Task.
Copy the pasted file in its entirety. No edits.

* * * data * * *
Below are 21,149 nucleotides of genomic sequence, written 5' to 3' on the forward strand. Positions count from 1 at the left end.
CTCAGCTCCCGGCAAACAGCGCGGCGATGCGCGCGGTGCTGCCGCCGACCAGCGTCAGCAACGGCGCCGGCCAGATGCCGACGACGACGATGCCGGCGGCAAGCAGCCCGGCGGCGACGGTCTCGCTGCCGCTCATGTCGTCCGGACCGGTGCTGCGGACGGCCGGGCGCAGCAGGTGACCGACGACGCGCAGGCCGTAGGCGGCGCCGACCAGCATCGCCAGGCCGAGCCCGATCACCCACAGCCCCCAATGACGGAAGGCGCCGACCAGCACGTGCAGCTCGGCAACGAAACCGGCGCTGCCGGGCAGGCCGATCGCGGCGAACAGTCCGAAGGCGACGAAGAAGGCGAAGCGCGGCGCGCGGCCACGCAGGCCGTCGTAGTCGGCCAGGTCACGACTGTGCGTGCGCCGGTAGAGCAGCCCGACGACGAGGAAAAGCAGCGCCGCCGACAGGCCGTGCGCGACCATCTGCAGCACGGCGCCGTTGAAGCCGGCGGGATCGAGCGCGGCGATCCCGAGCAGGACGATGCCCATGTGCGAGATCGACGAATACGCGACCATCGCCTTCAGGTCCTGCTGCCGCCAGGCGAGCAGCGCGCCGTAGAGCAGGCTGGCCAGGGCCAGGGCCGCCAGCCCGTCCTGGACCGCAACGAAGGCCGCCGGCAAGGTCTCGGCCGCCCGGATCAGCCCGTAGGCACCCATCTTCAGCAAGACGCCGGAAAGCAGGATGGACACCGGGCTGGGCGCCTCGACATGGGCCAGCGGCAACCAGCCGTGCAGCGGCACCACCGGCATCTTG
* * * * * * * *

Below are 21,149 nucleotides of genomic sequence, written 5' to 3' on the forward strand. Positions count from 1 at the left end.
CTCAGCTCCCGGCAAACAGCGCGGCGATGCGCGCGGTGCTGCCGCCGACCAGCGTCAGCAACGGCGCCGGCCAGATGCCGACGACGACGATGCCGGCGGCAAGCAGCCCGGCGGCGACGGTCTCGCTGCCGCTCATGTCGTCCGGACCGGTGCTGCGGACGGCCGGGCGCAGCAGGTGACCGACGACGCGCAGGCCGTAGGCGGCGCCGACCAGCATCGCCAGGCCGAGCCCGATCACCCACAGCCCCCAATGACGGAAGGCGCCGACCAGCACGTGCAGCTCGGCAACGAAACCGGCGCTGCCGGGCAGGCCGATCGCGGCGAACAGTCCGAAGGCGACGAAGAAGGCGAAGCGCGGCGCGCGGCCACGCAGGCCGTCGTAGTCGGCCAGGTCACGACTGTGCGTGCGCCGGTAGAGCAGCCCGACGACGAGGAAAAGCAGCGCCGCCGACAGGCCGTGCGCGACCATCTGCAGCACGGCGCCGTTGAAGCCGGCGGGATCGAGCGCGGCGATCCCGAGCAGGACGATGCCCATGTGCGAGATCGACGAATACGCGACCATCGCCTTCAGGTCCTGCTGCCGCCAGGCGAGCAGCGCGCCGTAGAGCAGGCTGGCCAGGGCCAGGGCCGCCAGCCCGTCCTGGACCGCAACGAAGGCCGCCGGCAAGGTCTCGGCCGCCCGGATCAGCCCGTAGGCACCCATCTTCAGCAAGACGCCGGAAAGCAGGATGGACACCGGGCTGGGCGCCTCGACATGGGCCAGCGGCAACCAGCCGTGCAGCGGCACCACCGGCATCTTG